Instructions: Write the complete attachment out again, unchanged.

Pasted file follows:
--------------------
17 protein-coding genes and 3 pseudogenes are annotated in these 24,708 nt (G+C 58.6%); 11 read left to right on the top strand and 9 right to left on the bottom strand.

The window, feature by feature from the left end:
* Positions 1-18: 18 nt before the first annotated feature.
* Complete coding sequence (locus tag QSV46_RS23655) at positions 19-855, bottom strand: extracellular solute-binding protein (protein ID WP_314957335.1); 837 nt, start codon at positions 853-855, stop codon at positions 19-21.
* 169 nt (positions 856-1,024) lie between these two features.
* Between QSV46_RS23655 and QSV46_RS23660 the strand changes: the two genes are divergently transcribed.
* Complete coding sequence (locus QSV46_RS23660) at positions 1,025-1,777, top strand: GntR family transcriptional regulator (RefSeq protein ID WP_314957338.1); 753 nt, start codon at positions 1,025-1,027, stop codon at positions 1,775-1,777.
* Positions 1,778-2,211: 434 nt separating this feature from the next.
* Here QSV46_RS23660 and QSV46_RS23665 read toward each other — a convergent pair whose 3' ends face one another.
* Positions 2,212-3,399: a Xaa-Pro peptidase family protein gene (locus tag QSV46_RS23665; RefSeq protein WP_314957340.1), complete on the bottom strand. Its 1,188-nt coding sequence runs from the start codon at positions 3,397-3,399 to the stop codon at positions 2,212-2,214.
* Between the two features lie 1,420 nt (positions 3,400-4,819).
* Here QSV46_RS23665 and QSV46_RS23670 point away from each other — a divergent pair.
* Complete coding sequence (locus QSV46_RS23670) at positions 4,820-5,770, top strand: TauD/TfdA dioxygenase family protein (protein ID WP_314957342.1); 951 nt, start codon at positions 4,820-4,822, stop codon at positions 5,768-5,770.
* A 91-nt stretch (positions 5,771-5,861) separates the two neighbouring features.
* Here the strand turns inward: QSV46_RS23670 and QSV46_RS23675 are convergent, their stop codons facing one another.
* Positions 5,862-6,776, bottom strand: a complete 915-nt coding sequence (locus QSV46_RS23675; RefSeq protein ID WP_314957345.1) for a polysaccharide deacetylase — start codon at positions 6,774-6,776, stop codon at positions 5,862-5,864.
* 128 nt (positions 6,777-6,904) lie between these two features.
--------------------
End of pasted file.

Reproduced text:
17 protein-coding genes and 3 pseudogenes are annotated in these 24,708 nt (G+C 58.6%); 11 read left to right on the top strand and 9 right to left on the bottom strand.

The window, feature by feature from the left end:
* Positions 1-18: 18 nt before the first annotated feature.
* Complete coding sequence (locus tag QSV46_RS23655) at positions 19-855, bottom strand: extracellular solute-binding protein (protein ID WP_314957335.1); 837 nt, start codon at positions 853-855, stop codon at positions 19-21.
* 169 nt (positions 856-1,024) lie between these two features.
* Between QSV46_RS23655 and QSV46_RS23660 the strand changes: the two genes are divergently transcribed.
* Complete coding sequence (locus QSV46_RS23660) at positions 1,025-1,777, top strand: GntR family transcriptional regulator (RefSeq protein ID WP_314957338.1); 753 nt, start codon at positions 1,025-1,027, stop codon at positions 1,775-1,777.
* Positions 1,778-2,211: 434 nt separating this feature from the next.
* Here QSV46_RS23660 and QSV46_RS23665 read toward each other — a convergent pair whose 3' ends face one another.
* Positions 2,212-3,399: a Xaa-Pro peptidase family protein gene (locus tag QSV46_RS23665; RefSeq protein WP_314957340.1), complete on the bottom strand. Its 1,188-nt coding sequence runs from the start codon at positions 3,397-3,399 to the stop codon at positions 2,212-2,214.
* Between the two features lie 1,420 nt (positions 3,400-4,819).
* Here QSV46_RS23665 and QSV46_RS23670 point away from each other — a divergent pair.
* Complete coding sequence (locus QSV46_RS23670) at positions 4,820-5,770, top strand: TauD/TfdA dioxygenase family protein (protein ID WP_314957342.1); 951 nt, start codon at positions 4,820-4,822, stop codon at positions 5,768-5,770.
* A 91-nt stretch (positions 5,771-5,861) separates the two neighbouring features.
* Here the strand turns inward: QSV46_RS23670 and QSV46_RS23675 are convergent, their stop codons facing one another.
* Positions 5,862-6,776, bottom strand: a complete 915-nt coding sequence (locus QSV46_RS23675; RefSeq protein ID WP_314957345.1) for a polysaccharide deacetylase — start codon at positions 6,774-6,776, stop codon at positions 5,862-5,864.
* 128 nt (positions 6,777-6,904) lie between these two features.